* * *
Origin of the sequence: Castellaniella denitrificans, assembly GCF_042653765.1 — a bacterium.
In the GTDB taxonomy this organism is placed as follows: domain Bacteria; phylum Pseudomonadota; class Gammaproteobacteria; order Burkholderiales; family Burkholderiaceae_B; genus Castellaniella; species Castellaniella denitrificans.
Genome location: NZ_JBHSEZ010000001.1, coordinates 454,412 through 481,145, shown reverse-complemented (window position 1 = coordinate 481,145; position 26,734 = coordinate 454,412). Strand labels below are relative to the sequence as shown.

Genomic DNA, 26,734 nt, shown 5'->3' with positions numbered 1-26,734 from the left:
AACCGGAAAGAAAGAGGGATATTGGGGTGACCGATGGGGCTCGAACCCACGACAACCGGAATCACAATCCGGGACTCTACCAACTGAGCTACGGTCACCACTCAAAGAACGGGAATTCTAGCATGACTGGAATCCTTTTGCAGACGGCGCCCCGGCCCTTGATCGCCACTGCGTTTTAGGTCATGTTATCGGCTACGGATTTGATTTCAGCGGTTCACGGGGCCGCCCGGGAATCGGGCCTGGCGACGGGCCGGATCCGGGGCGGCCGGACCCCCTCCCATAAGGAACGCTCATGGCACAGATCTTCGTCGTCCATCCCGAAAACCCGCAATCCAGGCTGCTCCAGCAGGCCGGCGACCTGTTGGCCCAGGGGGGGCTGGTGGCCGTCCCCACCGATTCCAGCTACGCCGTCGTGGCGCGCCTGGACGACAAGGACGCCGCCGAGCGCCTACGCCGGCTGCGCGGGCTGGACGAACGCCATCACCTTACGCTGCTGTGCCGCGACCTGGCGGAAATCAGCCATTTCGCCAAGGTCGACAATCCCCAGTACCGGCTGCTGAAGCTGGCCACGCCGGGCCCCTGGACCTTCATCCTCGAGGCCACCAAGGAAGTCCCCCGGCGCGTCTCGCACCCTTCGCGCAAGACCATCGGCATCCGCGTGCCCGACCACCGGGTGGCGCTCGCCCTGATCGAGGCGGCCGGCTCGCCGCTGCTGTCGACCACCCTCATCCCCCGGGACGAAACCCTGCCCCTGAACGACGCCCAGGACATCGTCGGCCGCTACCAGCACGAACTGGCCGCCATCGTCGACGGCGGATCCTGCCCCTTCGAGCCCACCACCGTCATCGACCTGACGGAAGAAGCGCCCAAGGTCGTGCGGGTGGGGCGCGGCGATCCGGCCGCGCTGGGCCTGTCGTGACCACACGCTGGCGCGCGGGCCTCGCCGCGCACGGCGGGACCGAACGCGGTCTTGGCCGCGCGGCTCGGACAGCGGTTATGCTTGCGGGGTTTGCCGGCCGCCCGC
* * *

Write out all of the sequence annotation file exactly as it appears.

Origin of the sequence: Castellaniella denitrificans, assembly GCF_042653765.1 — a bacterium.
In the GTDB taxonomy this organism is placed as follows: domain Bacteria; phylum Pseudomonadota; class Gammaproteobacteria; order Burkholderiales; family Burkholderiaceae_B; genus Castellaniella; species Castellaniella denitrificans.
Genome location: NZ_JBHSEZ010000001.1, coordinates 454,412 through 481,145, shown reverse-complemented (window position 1 = coordinate 481,145; position 26,734 = coordinate 454,412). Strand labels below are relative to the sequence as shown.

Genomic DNA, 26,734 nt, shown 5'->3' with positions numbered 1-26,734 from the left:
AACCGGAAAGAAAGAGGGATATTGGGGTGACCGATGGGGCTCGAACCCACGACAACCGGAATCACAATCCGGGACTCTACCAACTGAGCTACGGTCACCACTCAAAGAACGGGAATTCTAGCATGACTGGAATCCTTTTGCAGACGGCGCCCCGGCCCTTGATCGCCACTGCGTTTTAGGTCATGTTATCGGCTACGGATTTGATTTCAGCGGTTCACGGGGCCGCCCGGGAATCGGGCCTGGCGACGGGCCGGATCCGGGGCGGCCGGACCCCCTCCCATAAGGAACGCTCATGGCACAGATCTTCGTCGTCCATCCCGAAAACCCGCAATCCAGGCTGCTCCAGCAGGCCGGCGACCTGTTGGCCCAGGGGGGGCTGGTGGCCGTCCCCACCGATTCCAGCTACGCCGTCGTGGCGCGCCTGGACGACAAGGACGCCGCCGAGCGCCTACGCCGGCTGCGCGGGCTGGACGAACGCCATCACCTTACGCTGCTGTGCCGCGACCTGGCGGAAATCAGCCATTTCGCCAAGGTCGACAATCCCCAGTACCGGCTGCTGAAGCTGGCCACGCCGGGCCCCTGGACCTTCATCCTCGAGGCCACCAAGGAAGTCCCCCGGCGCGTCTCGCACCCTTCGCGCAAGACCATCGGCATCCGCGTGCCCGACCACCGGGTGGCGCTCGCCCTGATCGAGGCGGCCGGCTCGCCGCTGCTGTCGACCACCCTCATCCCCCGGGACGAAACCCTGCCCCTGAACGACGCCCAGGACATCGTCGGCCGCTACCAGCACGAACTGGCCGCCATCGTCGACGGCGGATCCTGCCCCTTCGAGCCCACCACCGTCATCGACCTGACGGAAGAAGCGCCCAAGGTCGTGCGGGTGGGGCGCGGCGATCCGGCCGCGCTGGGCCTGTCGTGACCACACGCTGGCGCGCGGGCCTCGCCGCGCACGGCGGGACCGAACGCGGTCTTGGCCGCGCGGCTCGGACAGCGGTTATGCTTGCGGGGTTTGCCGGCCGCCCGC